Migrant ‘was chained to hospital bed’

Shackles were today removed from a severely injured Burmese migrant worker who had been chained to his hospital bed in central Thailand.

Charlie Deeyu was taken to hospital on 9 January with severe wounds to the abdomen and a broken femur. Weeks later, after being moved from a general hospital to a police hospital, Thai authorities controversially deemed that his illegal status in the country warranted chaining him to his hospital bed, despite the fact that his injuries rendered him immobile.

The Human Rights and Development Foundation (HRDF), a Thai NGO, told DVB that “the system has really let him down”. Deeyu had no legal papers on him, meaning that both his employers and the Thai labour ministry refused to cover the cost of his treatment.

The 28-year-old had incurred the injury at the construction site he worked at in Pathum Thani province. “A metal bar hit him and ruptured his intestines and broke a femur bone,” Andy Hall from HRDF told DVB.

On 20 January, weeks into his hospital stay, Deeyu’s work permit expired. Following his failure to pay medical fees, hospital staff informed the police that he was an “illegal”. HRDF believes this is against the Ministry of Public Health’s own regulations on the humanitarian treatment of all people, irrespective of their legal status.

“We also believe that the police should not have arrested him. We believe that both the hospital in Pathum Thani and the police were wrong to ensure that this guy ended up in the immigration detention centre”.

Following the 31 January payment date, police then transferred Deeyu to a detention centre for deportation back to Burma. HRDF then intervened, arguing that a person in his condition could not be deported and that his illegal status resulted from his injuries. The immigration department then agreed to transfer him to the Police General Hospital in Bangkok.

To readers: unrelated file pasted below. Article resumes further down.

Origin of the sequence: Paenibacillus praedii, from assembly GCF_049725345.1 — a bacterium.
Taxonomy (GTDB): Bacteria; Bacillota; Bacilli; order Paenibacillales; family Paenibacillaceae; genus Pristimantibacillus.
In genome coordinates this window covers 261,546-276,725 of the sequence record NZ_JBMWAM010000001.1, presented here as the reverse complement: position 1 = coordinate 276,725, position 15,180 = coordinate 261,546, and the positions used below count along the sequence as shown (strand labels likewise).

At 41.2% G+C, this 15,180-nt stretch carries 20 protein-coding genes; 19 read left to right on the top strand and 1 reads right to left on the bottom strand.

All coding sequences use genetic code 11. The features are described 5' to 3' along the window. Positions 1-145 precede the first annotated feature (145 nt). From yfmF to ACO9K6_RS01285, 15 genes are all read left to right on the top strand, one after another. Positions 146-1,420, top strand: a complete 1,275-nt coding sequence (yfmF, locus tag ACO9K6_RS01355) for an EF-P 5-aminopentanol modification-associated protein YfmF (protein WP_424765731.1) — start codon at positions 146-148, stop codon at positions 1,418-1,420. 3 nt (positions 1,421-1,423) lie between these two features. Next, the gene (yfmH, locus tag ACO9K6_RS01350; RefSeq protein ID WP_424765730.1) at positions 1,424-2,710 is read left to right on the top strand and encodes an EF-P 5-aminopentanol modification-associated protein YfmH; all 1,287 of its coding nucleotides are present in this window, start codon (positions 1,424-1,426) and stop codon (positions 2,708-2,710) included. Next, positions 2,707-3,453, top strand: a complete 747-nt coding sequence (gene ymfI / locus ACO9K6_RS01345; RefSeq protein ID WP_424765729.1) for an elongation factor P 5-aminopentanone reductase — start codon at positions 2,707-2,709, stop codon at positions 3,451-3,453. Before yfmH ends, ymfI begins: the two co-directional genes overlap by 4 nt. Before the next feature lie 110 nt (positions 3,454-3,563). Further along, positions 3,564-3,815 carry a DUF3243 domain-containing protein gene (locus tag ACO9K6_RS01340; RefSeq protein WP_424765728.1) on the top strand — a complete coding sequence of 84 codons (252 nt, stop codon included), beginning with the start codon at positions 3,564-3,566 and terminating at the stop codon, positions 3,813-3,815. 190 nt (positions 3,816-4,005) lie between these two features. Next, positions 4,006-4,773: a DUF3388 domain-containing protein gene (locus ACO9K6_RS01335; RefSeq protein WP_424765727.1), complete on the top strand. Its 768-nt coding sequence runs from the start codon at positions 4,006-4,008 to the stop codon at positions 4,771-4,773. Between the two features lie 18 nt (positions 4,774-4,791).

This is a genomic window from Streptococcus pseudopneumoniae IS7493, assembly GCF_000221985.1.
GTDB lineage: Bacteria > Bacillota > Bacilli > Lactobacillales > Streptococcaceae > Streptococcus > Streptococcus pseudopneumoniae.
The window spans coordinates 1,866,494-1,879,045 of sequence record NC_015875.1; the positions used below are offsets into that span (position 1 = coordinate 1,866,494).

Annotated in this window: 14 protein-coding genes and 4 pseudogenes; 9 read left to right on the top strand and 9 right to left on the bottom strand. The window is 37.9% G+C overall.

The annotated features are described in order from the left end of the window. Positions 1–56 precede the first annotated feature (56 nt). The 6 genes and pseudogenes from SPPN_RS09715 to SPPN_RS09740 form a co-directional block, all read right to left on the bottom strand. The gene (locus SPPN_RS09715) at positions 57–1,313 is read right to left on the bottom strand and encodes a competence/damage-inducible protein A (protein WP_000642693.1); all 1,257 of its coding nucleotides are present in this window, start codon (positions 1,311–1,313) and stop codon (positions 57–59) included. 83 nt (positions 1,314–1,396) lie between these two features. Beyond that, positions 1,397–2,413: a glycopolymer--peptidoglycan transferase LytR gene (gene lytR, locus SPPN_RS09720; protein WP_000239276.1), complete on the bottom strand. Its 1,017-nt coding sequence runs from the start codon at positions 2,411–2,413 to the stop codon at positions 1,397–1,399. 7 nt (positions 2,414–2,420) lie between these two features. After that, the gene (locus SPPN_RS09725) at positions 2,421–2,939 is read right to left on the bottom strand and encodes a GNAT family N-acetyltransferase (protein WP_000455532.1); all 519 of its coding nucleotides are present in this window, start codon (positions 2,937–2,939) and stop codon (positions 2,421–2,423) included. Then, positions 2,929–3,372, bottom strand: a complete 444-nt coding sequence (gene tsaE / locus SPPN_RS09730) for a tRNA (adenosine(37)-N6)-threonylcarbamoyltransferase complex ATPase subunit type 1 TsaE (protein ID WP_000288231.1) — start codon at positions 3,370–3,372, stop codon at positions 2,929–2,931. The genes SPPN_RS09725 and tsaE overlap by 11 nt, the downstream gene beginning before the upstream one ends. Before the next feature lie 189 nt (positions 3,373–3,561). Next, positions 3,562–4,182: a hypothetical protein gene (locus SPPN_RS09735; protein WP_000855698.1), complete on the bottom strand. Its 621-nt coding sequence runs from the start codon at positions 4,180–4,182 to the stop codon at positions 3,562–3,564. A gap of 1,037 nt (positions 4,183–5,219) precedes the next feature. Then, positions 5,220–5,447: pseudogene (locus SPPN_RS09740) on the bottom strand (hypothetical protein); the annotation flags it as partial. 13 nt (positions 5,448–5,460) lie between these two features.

But under police custody at the hospital he was shackled to his bed. HRDF claims his treatment was in breach of Section 26 and 31 of the 2007 Constitution of the Kingdom of Thailand, the United Nations Universal Declaration of Human Rights (UDHR) and order 1438/2552 of Thailand’s Central Administrative Court.

But following the intervention, Deeyu was today unshackled. “The chains were removed today just before 11 o’clock this morning by order of the office of the head of [Thai] immigration,” confirms Hall.

He added that the cost of his treatment will now be borne by the Thai immigration department, given that he is now in their custody awaiting deportation.

Deeyu’s employer was a subcontractor whom Hall confirms has since “disappeared”. According to Thai law, however, had Deeyu not been in immigration custody he would not be eligible for the employment protection program insurance scheme, thus making his employer liable to cover the nearly 80,000 Thai baht ($US2,600) expenses. He is also owed compensation from the employer for his injuries under the Workplace Compensation Act.

Having arrived at the Police General Hospital, doctors found that he had an undiagnosed broken femur.

For now Deeyu is technically still awaiting deportation from Thailand, despite having been physically unable to renew his work permit. Hall tells DVB however that, “We strongly expect that the Royal Thai Government will urgently renew his work permit, to restore his legal status, both on humanitarian grounds and on ethical and basic moral grounds. He hasn’t done anything wrong, so his work permit should be renewed and he should be able to go back and work in Thailand normally”.

Deeyu’s case follows one incident in Thailand and a second in Malaysia where officials have not adhered to their own laws to ensure humane treatment of Burmese migrant workers.

There are thought to be as many as two million migrant workers in Thailand, comprising some 5 percent of the work force. Only roughly 1.3 million are said to be legally in the country, but the case of Deeyu brings into question the worth of legal status in such circumstances.

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